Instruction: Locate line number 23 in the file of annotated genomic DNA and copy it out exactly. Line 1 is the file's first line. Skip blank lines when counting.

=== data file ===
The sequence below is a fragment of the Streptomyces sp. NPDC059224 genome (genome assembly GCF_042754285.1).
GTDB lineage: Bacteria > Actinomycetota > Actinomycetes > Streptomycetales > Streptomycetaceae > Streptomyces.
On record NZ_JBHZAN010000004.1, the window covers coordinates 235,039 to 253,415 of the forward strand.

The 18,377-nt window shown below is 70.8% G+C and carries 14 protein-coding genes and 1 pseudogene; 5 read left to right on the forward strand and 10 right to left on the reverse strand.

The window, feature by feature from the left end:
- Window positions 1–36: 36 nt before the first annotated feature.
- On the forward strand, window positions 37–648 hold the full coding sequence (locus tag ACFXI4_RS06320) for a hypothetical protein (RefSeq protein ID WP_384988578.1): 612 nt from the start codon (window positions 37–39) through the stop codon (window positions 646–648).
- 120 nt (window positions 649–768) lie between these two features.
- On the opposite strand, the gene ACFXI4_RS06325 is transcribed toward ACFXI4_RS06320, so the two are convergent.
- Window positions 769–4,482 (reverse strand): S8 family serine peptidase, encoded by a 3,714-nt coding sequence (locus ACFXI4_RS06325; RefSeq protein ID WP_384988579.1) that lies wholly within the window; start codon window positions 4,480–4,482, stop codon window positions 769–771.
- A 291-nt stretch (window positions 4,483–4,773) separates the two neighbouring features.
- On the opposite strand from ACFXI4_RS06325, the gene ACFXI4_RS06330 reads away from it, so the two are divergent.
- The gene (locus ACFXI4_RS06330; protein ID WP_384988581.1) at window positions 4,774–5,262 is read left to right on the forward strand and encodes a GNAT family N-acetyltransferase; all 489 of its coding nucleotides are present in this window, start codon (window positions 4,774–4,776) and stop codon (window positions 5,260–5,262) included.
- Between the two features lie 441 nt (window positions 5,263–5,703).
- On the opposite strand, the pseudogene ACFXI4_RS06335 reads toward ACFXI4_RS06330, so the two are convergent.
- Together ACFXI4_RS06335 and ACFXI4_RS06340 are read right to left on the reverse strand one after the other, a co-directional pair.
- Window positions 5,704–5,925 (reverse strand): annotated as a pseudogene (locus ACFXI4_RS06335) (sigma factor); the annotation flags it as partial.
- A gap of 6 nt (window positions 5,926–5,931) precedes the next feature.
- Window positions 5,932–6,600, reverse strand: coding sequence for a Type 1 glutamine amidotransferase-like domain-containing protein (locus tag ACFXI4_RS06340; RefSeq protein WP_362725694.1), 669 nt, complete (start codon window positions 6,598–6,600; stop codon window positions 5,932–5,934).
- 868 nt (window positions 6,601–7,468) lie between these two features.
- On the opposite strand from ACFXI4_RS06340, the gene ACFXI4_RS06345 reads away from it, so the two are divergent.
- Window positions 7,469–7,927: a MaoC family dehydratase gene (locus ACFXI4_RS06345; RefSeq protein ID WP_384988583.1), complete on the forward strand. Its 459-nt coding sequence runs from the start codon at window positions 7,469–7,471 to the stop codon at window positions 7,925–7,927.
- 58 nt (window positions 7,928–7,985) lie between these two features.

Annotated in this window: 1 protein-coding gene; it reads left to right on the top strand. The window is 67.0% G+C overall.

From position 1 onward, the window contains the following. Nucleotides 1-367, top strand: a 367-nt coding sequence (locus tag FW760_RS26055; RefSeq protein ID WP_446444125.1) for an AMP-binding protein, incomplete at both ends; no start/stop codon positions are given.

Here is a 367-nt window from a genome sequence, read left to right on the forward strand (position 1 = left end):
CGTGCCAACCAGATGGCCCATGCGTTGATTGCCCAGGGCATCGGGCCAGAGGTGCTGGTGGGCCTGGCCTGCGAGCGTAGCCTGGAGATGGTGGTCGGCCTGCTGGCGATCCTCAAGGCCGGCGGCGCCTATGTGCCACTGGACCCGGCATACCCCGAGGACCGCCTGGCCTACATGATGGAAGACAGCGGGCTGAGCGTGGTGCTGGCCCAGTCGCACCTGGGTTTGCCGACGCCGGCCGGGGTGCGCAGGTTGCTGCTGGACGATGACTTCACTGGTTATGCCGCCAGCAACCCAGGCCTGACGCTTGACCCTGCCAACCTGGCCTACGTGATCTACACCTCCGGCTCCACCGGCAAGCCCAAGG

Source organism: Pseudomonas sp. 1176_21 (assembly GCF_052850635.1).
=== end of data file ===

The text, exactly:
- 58 nt (window positions 7,928–7,985) lie between these two features.